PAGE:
The detailed braking requirements are specified in ADR 31/02, which will come into effect for LEP vehicles on 1 November 2011. ADR 31/02 is based on UNECE R13-H.
The basic braking requirements are:
- service braking must be able to stop the car with a mean deceleration of 6.43 ms-2, and brake pedal force must be less than 500 N
- the service braking system must act on all wheels, and act equally on each side
- secondary braking must be able to stop the car with a mean deceleration of 2.44 ms-2
- the parking brake must hold the vehicle on a 20% gradient.
There are additional requirements related to performance from specific speeds and brake fade. The required braking performance must be met without using regenerative braking.
The UniSA prototype used go-kart hydraulic disk brakes with calipers that would retract to reduce brake drag when the brakes were released. These were not successful:
- the pads had to move too far to reach the disks, which required too much movement of the master cylinder and of the brake pedal
- the pads had to be shimmed to compensate for pad wear.
The brake system should not require vacuum assist; adding a vacuum unit will add to the mass and complexity of the car.
Wilwood make a self-adjusting, retracting Kart / Jr Dragster calliper that may be suitable. Wilwood also make cylinders and pedal assemblies.
The rear brakes could be hydraulic disk, drums, or perhaps even the Willwood Stealth perimeter brake.
Regenerative braking uses the motor as a generator. Current flows from the motor into the battery; the motor torque required to generate the current slows the car.
Regenerative braking is easy to implement with brushless motors, since the controllers already contain the power switching devices necessary for bi-directional current flow in each motor winding. With other types of motors, special controllers are required to support regenerative braking.
There are two main ways that regenerative power can be controlled by the driver:
- Accelerator pedal control
- Some electric cars have regenerative braking controlled by the accelerator pedal. Lifting the pedal completely can supply a small amount of regenerative braking, similar to engine braking in a conventional car. Alternatively, braking force can increase as the pedal is lifted to provide enough braking effort to almost stop the car, though this is disconcerting for drivers that are not expecting it. (Regenerative braking cannot completely stop the car because regenerative braking force decreases to zero as speed decreases to zero.) A gap between the pedal position where drive power starts and the pedal position where regenerative braking starts allows the driver to coast.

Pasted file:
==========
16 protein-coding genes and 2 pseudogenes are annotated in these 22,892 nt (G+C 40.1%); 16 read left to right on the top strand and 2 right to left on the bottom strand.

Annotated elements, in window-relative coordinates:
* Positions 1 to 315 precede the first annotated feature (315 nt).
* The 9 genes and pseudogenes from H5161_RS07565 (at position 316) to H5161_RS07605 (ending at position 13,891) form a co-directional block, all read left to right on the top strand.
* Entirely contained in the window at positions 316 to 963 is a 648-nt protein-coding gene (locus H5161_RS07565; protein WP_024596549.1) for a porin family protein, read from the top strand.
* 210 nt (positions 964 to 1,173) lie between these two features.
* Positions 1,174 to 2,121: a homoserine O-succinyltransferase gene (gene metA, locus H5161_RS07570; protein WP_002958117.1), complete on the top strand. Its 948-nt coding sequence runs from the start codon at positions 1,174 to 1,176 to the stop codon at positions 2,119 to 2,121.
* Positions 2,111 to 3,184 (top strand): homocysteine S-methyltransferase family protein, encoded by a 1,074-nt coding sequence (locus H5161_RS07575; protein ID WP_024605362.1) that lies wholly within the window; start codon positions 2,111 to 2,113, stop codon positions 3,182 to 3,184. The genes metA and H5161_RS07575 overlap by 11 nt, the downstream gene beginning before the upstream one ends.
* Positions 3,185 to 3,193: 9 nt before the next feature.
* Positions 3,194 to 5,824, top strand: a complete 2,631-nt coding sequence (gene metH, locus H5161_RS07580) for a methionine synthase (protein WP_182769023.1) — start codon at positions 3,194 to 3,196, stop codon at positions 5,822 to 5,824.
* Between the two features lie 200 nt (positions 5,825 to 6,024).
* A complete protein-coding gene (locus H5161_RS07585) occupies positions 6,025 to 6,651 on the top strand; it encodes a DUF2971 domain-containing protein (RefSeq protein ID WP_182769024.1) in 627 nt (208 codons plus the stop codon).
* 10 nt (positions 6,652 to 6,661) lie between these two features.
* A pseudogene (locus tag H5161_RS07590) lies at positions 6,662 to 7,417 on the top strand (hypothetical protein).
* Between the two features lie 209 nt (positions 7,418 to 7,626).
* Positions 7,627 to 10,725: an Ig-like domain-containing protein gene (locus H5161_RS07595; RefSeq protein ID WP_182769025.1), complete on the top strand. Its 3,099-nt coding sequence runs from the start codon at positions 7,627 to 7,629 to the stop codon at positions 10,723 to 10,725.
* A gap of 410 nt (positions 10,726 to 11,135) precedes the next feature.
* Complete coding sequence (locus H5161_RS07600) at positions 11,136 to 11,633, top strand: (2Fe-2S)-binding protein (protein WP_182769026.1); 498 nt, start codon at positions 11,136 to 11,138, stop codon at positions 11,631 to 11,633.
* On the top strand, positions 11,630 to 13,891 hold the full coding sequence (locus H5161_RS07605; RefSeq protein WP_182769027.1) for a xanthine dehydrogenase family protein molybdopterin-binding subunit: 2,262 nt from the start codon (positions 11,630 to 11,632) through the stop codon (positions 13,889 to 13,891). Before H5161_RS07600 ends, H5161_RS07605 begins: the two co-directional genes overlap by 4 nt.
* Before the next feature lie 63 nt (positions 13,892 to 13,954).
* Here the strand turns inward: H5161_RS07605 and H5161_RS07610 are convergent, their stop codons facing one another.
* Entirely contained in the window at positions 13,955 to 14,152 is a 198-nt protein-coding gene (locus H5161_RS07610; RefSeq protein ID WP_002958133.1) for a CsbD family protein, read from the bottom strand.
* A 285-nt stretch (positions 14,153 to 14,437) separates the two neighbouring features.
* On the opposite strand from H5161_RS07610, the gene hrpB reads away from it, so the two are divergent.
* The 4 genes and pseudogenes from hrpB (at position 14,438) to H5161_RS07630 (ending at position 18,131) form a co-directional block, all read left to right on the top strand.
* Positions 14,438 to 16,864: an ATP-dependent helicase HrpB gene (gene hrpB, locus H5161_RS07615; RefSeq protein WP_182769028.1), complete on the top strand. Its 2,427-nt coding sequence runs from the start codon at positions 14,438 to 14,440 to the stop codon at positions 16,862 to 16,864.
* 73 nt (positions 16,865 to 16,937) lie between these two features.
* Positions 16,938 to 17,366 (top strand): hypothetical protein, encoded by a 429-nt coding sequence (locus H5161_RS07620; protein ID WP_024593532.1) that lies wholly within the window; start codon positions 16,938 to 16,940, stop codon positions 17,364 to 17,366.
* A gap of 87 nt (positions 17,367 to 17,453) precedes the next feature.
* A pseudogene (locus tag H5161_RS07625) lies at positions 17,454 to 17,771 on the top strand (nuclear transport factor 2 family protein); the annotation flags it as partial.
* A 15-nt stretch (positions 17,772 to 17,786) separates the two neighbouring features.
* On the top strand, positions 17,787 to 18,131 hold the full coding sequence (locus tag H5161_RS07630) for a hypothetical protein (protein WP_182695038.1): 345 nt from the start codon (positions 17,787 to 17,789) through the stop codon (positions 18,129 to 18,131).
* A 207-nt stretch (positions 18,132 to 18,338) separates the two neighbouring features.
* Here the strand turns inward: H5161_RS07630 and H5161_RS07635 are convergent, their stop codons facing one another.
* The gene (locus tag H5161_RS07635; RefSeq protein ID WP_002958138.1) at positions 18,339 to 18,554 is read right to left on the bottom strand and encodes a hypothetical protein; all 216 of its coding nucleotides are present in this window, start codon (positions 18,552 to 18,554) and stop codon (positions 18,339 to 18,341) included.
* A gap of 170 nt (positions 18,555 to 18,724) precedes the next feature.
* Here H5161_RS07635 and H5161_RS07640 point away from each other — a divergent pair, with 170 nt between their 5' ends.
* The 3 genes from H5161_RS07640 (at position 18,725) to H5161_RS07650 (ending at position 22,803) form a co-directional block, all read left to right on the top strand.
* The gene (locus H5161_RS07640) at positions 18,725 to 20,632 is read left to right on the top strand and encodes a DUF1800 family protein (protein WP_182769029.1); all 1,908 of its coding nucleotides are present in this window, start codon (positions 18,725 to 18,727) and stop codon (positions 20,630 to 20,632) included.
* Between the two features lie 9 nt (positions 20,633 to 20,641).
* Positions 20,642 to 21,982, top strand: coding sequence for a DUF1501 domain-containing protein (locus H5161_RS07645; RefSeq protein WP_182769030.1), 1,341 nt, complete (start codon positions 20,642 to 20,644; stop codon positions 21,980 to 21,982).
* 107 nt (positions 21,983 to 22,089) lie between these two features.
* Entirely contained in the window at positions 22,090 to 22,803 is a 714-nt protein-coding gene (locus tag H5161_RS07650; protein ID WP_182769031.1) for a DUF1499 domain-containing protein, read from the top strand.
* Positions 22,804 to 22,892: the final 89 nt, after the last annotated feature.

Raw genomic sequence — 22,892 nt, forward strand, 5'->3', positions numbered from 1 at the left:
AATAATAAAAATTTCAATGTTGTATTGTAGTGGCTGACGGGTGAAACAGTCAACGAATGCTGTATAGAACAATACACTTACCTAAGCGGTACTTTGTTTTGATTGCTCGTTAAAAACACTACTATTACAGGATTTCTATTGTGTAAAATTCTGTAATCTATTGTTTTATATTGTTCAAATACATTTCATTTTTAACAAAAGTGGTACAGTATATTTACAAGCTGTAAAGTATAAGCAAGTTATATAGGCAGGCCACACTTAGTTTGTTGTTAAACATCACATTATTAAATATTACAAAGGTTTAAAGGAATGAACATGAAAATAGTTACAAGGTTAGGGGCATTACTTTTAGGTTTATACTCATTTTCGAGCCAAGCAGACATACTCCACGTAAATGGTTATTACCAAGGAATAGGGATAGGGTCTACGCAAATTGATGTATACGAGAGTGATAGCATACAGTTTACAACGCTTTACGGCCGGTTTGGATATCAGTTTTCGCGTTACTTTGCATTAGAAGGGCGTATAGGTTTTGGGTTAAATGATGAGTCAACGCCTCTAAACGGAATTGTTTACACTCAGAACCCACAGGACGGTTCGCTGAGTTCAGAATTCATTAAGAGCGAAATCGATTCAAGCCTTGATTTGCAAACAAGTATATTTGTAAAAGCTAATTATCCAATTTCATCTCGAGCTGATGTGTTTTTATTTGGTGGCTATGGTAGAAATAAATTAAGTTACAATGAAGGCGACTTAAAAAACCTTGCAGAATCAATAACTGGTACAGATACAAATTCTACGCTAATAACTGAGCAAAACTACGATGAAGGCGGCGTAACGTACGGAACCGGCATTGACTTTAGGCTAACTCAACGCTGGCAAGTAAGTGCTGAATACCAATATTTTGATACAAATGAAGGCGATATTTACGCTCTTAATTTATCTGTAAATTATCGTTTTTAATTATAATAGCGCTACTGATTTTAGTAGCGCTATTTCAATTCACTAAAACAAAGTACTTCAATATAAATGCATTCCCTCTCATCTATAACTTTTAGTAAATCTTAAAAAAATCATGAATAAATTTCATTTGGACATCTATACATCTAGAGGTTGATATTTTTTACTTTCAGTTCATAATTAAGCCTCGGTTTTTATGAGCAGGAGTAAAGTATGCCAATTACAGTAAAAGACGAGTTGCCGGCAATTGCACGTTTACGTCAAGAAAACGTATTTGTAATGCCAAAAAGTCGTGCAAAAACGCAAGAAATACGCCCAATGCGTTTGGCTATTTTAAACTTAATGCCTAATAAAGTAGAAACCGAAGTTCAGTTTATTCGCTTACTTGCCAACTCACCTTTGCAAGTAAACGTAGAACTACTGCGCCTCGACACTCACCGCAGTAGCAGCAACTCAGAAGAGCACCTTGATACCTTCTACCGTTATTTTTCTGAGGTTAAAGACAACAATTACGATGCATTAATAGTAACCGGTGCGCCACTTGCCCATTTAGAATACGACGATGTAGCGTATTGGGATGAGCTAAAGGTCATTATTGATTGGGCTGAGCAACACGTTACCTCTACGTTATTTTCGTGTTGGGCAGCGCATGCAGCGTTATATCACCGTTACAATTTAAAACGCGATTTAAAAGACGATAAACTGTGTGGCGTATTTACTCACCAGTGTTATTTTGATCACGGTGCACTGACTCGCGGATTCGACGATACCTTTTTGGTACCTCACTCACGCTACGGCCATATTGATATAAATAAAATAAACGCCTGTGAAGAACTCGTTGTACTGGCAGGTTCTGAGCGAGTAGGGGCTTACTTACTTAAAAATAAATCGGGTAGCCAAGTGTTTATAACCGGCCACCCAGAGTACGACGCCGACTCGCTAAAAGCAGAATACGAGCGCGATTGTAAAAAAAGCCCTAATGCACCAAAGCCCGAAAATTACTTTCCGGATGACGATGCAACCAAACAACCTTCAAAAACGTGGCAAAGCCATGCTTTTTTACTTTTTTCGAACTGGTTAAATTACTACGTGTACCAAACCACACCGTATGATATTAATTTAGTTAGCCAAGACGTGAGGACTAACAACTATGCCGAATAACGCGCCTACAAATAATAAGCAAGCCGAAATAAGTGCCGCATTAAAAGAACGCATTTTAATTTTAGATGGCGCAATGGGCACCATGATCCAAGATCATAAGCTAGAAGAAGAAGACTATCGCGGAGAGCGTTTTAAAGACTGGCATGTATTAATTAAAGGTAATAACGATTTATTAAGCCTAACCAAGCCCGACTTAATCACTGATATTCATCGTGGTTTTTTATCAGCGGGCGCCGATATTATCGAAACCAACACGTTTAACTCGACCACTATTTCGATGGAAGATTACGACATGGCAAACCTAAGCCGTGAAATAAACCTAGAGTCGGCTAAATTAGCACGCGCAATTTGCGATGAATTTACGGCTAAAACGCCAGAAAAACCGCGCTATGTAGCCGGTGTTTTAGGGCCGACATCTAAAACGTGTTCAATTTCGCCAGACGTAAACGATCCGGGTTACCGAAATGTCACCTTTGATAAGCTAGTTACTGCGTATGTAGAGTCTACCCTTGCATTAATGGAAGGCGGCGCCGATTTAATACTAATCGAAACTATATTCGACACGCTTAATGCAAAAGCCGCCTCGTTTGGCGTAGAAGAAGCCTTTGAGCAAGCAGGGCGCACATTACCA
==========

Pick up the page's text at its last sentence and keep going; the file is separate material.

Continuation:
- Brake pedal control
- Alternatively, regenerative braking can be controlled by the brake pedal. The first part of the pedal movement will provide increasing amounts of regenerative braking. Pressing harder will give mechanical braking as well as full regenerative braking.
- Toyota's Prius uses a combined system where a small amount of regen is applied on throttle lift, with larger amounts applied based on master cylinder pressure. This brake pedal regen is then dropped to near zero under hard stops.
With Trev, there is not a great need to copy the driving experience of a conventional car.
The recommended configuration is to have regenerative braking controlled by the initial travel of the brake pedal, and to allow full regenerative braking. Separate control can be used to adjust the amount of "engine braking" applied when the accelerator is lifted.
Regenerative braking will not be available if the battery is fully charged, since the braking current cannot be applied to a full battery.
ABS and ESC
Most modern cars have an Anti-lock Braking System (ABS). Furthermore, Electronic Stability Control (ESC) is likely to become mandatory for mass-produced cars.
- Do we need to have ABS and ESC?
- Do we want to have ABS and ESC?
- How much mass, complexity and cost will these systems add?
- How well will these systems work on a three-wheeled vehicle?
The minimum requirement is that the park brake hold the car on a 20% gradient.
One of the complicating issues is that Trev has about a third of its mass over the rear wheel, whereas a conventional car has closer to half. If the park brake applies to the rear wheel only, the tyre may slide on a steep slope. It may be necessary to apply park braking to all three wheels.
One approach is to have brake discs or some other part of the wheel with circular pegholes around its rim, into one of which a parking brake lock pin can be clicked. It is a peg right through the wheel to stop it from moving. Something like it was done on the WW2 Land Rover and it was so suited to the needs of hill farmers that they kept it.